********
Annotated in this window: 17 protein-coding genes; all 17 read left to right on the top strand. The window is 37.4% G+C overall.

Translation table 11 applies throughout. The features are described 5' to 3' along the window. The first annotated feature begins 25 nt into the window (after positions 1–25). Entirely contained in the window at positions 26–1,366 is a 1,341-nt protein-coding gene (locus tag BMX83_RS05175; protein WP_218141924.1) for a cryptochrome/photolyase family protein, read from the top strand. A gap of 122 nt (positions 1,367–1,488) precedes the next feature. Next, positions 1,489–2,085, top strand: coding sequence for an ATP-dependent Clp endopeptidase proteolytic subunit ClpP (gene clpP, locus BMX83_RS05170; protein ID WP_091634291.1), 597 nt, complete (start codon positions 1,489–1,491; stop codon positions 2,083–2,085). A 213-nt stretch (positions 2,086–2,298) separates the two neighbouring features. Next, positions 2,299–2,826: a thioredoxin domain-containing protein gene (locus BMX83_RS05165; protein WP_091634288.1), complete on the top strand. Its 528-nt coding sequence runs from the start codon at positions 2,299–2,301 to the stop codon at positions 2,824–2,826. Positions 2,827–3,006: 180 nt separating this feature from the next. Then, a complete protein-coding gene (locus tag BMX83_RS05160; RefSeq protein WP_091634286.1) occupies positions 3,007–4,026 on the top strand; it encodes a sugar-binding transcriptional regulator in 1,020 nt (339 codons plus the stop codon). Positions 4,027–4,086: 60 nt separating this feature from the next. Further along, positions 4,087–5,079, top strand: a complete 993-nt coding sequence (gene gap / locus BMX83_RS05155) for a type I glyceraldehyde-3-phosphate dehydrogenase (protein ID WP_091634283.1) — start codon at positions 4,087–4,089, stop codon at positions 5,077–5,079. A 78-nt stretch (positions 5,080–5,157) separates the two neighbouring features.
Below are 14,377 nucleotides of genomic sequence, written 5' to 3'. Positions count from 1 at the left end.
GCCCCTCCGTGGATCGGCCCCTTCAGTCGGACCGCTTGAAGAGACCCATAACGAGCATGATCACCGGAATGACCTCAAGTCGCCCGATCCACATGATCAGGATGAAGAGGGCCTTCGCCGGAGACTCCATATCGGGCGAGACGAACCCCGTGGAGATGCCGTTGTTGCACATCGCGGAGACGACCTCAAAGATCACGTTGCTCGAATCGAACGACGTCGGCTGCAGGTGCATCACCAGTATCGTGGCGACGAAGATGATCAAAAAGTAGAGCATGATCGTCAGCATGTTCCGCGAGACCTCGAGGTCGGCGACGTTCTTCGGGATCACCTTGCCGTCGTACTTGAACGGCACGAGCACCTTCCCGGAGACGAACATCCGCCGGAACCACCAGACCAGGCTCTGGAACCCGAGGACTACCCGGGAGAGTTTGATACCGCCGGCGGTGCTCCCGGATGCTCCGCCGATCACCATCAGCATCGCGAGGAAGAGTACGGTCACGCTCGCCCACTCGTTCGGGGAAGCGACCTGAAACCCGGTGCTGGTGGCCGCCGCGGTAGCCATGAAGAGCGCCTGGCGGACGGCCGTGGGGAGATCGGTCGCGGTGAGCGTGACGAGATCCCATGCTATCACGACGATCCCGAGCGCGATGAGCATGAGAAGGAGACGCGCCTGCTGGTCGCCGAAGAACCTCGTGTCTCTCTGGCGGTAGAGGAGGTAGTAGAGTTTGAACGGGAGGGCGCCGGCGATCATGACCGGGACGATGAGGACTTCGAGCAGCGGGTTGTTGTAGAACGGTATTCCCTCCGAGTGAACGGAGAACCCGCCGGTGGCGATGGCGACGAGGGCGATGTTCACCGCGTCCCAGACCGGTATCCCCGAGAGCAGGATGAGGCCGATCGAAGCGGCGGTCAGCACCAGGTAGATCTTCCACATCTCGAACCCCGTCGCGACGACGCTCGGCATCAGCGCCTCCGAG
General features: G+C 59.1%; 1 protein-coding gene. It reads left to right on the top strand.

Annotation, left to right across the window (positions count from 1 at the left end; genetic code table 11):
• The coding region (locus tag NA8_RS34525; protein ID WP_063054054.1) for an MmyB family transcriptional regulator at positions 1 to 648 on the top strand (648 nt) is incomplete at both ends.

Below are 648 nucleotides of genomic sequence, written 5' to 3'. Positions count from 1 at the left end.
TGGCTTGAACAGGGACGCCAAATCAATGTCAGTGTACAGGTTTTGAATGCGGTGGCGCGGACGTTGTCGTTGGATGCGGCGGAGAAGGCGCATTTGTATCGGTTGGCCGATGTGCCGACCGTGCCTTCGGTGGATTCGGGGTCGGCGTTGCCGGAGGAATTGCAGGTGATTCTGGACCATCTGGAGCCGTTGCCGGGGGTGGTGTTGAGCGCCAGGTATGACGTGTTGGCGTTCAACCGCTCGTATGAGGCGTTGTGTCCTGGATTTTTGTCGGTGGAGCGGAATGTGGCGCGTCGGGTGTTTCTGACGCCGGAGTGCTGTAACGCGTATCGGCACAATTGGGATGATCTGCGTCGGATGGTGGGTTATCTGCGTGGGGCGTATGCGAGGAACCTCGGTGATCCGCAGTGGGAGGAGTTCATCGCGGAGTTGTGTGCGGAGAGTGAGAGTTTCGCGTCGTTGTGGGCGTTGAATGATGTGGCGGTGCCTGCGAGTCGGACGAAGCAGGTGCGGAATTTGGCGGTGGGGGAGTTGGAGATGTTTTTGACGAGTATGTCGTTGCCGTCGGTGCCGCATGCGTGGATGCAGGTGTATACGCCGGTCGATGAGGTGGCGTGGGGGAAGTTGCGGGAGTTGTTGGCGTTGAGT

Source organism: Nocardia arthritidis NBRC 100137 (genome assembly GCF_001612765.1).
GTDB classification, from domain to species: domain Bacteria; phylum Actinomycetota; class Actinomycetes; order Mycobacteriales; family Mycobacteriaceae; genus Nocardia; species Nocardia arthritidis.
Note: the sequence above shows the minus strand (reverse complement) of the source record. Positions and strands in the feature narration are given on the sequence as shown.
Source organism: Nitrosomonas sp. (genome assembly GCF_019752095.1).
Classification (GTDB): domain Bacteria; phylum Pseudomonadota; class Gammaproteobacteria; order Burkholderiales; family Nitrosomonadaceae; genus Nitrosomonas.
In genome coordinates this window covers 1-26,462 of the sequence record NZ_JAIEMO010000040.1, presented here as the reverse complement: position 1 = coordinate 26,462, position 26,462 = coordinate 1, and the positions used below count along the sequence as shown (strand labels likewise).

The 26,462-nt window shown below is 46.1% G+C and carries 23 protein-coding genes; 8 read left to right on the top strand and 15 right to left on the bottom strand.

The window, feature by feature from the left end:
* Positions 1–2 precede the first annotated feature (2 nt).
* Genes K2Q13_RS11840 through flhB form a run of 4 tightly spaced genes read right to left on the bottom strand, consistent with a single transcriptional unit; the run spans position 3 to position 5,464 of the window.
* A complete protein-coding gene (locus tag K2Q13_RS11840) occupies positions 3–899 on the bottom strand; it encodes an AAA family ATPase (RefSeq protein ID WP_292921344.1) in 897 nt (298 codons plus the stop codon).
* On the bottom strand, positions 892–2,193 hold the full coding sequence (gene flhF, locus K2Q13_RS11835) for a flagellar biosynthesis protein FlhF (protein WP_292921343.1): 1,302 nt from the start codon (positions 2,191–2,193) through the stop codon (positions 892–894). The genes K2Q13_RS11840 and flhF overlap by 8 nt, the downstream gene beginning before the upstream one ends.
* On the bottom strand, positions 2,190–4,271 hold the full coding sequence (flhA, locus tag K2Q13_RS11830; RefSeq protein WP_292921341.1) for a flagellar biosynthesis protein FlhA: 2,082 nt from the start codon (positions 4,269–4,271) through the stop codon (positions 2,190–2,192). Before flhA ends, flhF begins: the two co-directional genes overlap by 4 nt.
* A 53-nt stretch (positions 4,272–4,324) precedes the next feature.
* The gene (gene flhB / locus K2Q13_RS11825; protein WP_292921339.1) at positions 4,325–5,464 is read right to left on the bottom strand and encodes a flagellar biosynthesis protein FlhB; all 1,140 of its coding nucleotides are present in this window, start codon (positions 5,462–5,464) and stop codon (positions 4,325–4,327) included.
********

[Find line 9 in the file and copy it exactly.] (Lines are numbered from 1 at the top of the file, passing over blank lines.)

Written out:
TGGCTTGAACAGGGACGCCAAATCAATGTCAGTGTACAGGTTTTGAATGCGGTGGCGCGGACGTTGTCGTTGGATGCGGCGGAGAAGGCGCATTTGTATCGGTTGGCCGATGTGCCGACCGTGCCTTCGGTGGATTCGGGGTCGGCGTTGCCGGAGGAATTGCAGGTGATTCTGGACCATCTGGAGCCGTTGCCGGGGGTGGTGTTGAGCGCCAGGTATGACGTGTTGGCGTTCAACCGCTCGTATGAGGCGTTGTGTCCTGGATTTTTGTCGGTGGAGCGGAATGTGGCGCGTCGGGTGTTTCTGACGCCGGAGTGCTGTAACGCGTATCGGCACAATTGGGATGATCTGCGTCGGATGGTGGGTTATCTGCGTGGGGCGTATGCGAGGAACCTCGGTGATCCGCAGTGGGAGGAGTTCATCGCGGAGTTGTGTGCGGAGAGTGAGAGTTTCGCGTCGTTGTGGGCGTTGAATGATGTGGCGGTGCCTGCGAGTCGGACGAAGCAGGTGCGGAATTTGGCGGTGGGGGAGTTGGAGATGTTTTTGACGAGTATGTCGTTGCCGTCGGTGCCGCATGCGTGGATGCAGGTGTATACGCCGGTCGATGAGGTGGCGTGGGGGAAGTTGCGGGAGTTGTTGGCGTTGAGT